Just like you don’t want to be in every scene in an long form improv show, you also don’t want to be dominating the notes session. If you realize you are dominating, then maybe you’d secretly like to direct. Be aware that if you hijack the notes session, others may be less inclined to be involved in the discussion. If you find that happening, stop and ask them what they thought, or just take a break and let some else lead. Not everyone is going to want to participate and that is fine. Your job is provide some room every now and then so other people can.
5. Bring in your sense of humor
Just like the improv show, make the notes session fun. When I played with Carl and The Passions at iO Chicago, with TJ Jagodowski, Noah Gregoropoulos, Bill Boehler, Shad Kunkle, Jordan Klepper, Katie Rich, and Paul Grondy, I sometimes had a better time in the notes session than I did during the show because weren’t taking what we did on stage or ourselves too seriously. I cannot express how crucial this is, because sometimes improvisers want to make their improv life and death, and it’s not.
Want to study with Jimmy Carrane? Sign up for his next Art of Slow Comedy: Advanced Ensemble Class, starting April 15! The class runs on Wednesdays from 6-8 p.m. and includes a performance on the last day. Register today!
Accepting other people’s success is not easy. Sooner or later it will happen to all of us: One of our friends will get ahead while we are left behind. It’s always hardest with the people we are closest to.
You may start out in improv classes with people, and some of them will end up making a Harold team but you won’t. Or they will get cast in a show or be hired by a big theater before you do. They may get an agent before you, and end up doing commercials, TV and film, while you’re still taking classes.
I’ve been feeling that way lately, now that Steve Carell has been nominated for an Oscar. Back in the ’90s here in Chicago, Steve was on the Second City Mainstage. I was in the same building writing and teaching corporate workshops for Second City Communications. Even back then, Steve was someone we all aspired to be.
Recently my wife, Lauren, very seriously said to me, “Aren’t you excited for Steve Carell’s nomination? I mean, if he did it, don’t you think you could do it, too?”
(For the sake of this blog, I wish I could say yes.)
My jaw dropped and my face had that “are-you-kidding-me?” look on it as “NO” dropped out of mouth, which sounded more like a “Fuck You.” If I was doing an improv scene with my wife, it’s clear I just denied her reality.
Lauren was a bit surprised that I had such a strong reaction.
I trust Lauren because she always been brutally honest with me about my acting, improv and the size of my penis. And she was sincere, which made it even crazier for me. I guess the crazy part was that I would not allow myself to even go there, to even think for a second that if Steve Carell did it, I could do it, too. I think they call this limited thinking.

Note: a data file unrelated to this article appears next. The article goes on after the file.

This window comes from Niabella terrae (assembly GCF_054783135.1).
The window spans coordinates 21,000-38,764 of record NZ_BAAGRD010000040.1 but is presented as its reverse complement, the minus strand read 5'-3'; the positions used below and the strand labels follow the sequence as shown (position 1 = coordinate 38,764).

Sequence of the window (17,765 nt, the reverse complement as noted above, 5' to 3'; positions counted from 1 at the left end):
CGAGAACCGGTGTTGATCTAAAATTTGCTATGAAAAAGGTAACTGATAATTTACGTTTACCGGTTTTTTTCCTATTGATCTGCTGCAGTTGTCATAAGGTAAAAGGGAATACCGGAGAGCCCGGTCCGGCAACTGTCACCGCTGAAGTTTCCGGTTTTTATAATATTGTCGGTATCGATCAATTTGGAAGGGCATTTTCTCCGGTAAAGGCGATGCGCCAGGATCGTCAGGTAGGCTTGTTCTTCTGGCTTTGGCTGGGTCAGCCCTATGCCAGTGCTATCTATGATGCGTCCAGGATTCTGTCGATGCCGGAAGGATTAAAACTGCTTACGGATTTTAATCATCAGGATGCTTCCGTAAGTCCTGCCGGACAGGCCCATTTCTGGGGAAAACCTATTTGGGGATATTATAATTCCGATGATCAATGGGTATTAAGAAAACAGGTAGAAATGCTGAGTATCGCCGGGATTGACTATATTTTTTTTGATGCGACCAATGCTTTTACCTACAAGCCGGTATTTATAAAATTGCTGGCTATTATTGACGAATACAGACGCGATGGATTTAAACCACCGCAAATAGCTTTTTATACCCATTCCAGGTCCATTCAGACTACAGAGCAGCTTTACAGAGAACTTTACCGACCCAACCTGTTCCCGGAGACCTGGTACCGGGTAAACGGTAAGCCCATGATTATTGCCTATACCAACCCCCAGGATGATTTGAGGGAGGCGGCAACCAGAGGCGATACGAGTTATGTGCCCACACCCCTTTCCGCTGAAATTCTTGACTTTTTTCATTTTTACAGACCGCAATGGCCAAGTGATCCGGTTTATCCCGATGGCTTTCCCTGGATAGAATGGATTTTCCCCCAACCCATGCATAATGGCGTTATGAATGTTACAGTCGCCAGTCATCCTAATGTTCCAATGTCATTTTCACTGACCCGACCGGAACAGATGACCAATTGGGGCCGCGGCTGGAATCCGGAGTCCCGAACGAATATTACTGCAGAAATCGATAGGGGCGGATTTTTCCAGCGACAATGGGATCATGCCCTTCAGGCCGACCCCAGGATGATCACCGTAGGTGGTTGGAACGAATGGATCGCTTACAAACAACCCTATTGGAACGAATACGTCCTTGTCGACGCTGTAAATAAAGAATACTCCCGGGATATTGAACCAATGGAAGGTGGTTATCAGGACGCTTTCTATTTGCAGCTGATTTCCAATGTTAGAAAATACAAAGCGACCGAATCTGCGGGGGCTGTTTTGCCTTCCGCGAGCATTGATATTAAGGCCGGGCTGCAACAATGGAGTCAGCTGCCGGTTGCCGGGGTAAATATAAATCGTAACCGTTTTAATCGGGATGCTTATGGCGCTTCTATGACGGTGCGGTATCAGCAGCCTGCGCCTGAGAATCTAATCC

When we hear news of people’s success there are really two ways of dealing with it. One is self-pity, thinking “What am I doing wrong? Everyone else is having success except me. I will never get it.” The other is to be inspired and think, “If they can do it, I can do it, too.”
Now, I am not close to Steve Carell, and to say I am one of his peers is a stretch, but I have been fortunate to work with other great people who have gone on to do great things, and over the years, I’ve realized that if one of my friends gets a great opportunity – a chance to be on a boat with Second City, a spot on the Mainstage, a pilot on TV – that doesn’t mean I’m a failure. It means I am friends with the winners.
When Jay Sukow was a guest on Improv Nerd his advice for improvisers was to “play with people who are better than you.” In so many words, he was saying “Hang with the winners.”
It’s not easy to work with people who are better than you, especially if your goal is to be the funniest or the best or the audience’s favorite. When you work with people who are better than you are, you can often feel like shit and tell yourself you aren’t funny at all. But take it from me: Instead of having the goal of being the funniest person on your team, try to have the goal of just getting better. And when you play with people who are better than you are, that’s exactly what happens.
I remember getting to play with TJ Jagodowski on Carl and The Passions. TJ is Mozart. When I played with him, I first had to let go of the idea of being the best or the funniest, and once I did, I felt relief realizing I was never going to be better than he is. Your ego always wants you to be the best or the funniest, but the artist part of you is always going to want to play with the best.
When you hang with the winners, you’re bound to see many of them go on to land great opportunities. And that’s ok. It doesn’t mean you suck, it just means they’re paving the way for you.